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Carbrey v. Carbrey

MAY 16, 1969.




Appeal from the Circuit Court of DuPage County, Eighteenth Judicial Circuit; the Hon. WILLIAM L. GUILD, Judge, presiding. Judgment affirmed.


On December 29, 1967, the plaintiff filed a complaint for divorce in DuPage County. He alleged that he was an actual resident of that county but did not state the period of his residence. The grounds for the divorce in the original complaint were both mental cruelty and habitual drunkenness. In January, 1968, the defendant appeared and answered the complaint and also filed a counterclaim for separate maintenance on grounds of desertion. Ultimately the counterclaim was amended to seek a divorce.

On April 3, 1968, plaintiff filed an amended complaint for divorce alleging that he and defendant had been residents of the State of Illinois since July 7, 1967, and further charging grounds of mental cruelty in that the defendant had been a habitual alcoholic for a period of fifteen years and as a result of her alcoholism had forged numerous checks, had required the calling of police, the eviction of plaintiff from certain premises and the causing of such indebtedness on the part of the plaintiff as to force him into bankruptcy.

The trial court, sitting without a jury, heard numerous witnesses and at the conclusion of the proofs found that the defendant was "a chronic alcoholic, has been for the past ten years." The trial court then ordered that the divorce would be granted to the plaintiff on the grounds of habitual intoxication, that the counterclaim of the defendant would be denied, and that the custody of the minor children of the parties would be vested in the plaintiff.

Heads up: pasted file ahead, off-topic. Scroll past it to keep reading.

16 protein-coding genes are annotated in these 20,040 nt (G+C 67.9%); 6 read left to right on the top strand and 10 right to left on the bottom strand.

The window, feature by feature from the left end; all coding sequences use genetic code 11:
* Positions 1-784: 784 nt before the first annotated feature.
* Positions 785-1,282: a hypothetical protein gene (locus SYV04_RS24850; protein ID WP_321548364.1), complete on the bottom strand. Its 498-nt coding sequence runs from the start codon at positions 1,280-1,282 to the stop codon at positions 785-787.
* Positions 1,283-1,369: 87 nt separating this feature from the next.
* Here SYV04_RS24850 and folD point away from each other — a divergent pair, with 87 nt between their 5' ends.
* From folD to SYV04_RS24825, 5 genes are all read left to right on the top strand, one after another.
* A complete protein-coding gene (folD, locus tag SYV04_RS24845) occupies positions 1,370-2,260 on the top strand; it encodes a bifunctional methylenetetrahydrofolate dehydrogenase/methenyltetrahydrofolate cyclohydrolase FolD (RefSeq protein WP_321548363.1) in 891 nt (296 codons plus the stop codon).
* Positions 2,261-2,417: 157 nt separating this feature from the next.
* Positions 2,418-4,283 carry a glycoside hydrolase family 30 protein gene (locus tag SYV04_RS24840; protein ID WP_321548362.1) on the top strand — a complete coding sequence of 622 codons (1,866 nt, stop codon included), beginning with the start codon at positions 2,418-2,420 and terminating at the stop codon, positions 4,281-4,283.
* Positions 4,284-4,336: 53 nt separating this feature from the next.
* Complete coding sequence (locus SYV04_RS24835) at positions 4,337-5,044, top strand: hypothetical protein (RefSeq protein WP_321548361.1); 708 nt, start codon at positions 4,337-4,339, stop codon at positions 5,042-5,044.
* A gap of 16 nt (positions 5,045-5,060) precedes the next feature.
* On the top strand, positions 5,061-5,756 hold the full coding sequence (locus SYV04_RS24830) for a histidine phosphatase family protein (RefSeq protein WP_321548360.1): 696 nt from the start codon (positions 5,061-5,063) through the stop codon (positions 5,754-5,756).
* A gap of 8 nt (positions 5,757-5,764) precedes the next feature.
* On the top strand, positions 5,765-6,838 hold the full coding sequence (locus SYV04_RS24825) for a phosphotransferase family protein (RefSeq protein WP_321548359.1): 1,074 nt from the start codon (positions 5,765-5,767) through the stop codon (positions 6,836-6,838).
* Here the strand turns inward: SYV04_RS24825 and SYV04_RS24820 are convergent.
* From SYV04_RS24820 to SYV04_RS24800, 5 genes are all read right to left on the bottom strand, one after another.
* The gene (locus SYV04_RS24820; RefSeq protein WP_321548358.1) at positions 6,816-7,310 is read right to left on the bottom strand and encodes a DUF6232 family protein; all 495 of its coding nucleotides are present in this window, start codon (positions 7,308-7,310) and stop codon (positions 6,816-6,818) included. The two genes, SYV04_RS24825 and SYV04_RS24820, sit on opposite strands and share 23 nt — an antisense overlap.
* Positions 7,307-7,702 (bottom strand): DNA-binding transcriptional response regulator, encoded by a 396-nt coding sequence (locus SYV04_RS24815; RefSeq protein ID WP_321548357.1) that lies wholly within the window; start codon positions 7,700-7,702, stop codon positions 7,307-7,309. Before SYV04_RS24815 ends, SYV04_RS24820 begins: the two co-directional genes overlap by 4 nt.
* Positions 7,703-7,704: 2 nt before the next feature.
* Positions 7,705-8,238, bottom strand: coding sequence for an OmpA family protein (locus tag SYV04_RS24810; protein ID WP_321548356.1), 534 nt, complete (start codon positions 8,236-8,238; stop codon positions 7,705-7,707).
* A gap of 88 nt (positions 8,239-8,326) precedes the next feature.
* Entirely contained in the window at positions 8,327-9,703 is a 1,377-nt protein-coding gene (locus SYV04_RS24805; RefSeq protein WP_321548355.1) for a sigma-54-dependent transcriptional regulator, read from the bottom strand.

This appeal followed raising five issues. First, that the decree was void because the trial court lacked jurisdiction. Second, that the one-year residence requirement of section 2 of the Divorce Act (Ill Rev Stats 1967, c 40, § 3) had not been met. Third, that the charge of mental cruelty in the amended complaint and the findings of the trial court that the decree would be granted on grounds of habitual intoxication were at variance and fatally defective. Fourth, that the defense of recrimination had been proven and consequently barred the divorce and, finally, that the trial court erred in granting custody of the minors to the plaintiff.

Our examination of the case leads us to the conclusion that the trial court was correct and that it should be affirmed.

There is no need for us to detail the lengthy record of alcoholism exhibited in this case. Suffice it is to say, the trial court's findings that the defendant was a chronic alcoholic and had been for at least ten years before the trial is amply supported in the record.

The more difficult problem in this case arises over the fact that section 2 of the Divorce Act, supra, requires that a plaintiff be a resident of this State for one year prior to bringing a suit for divorce or a resident of this State for six months provided the grounds for divorce occurred within the State.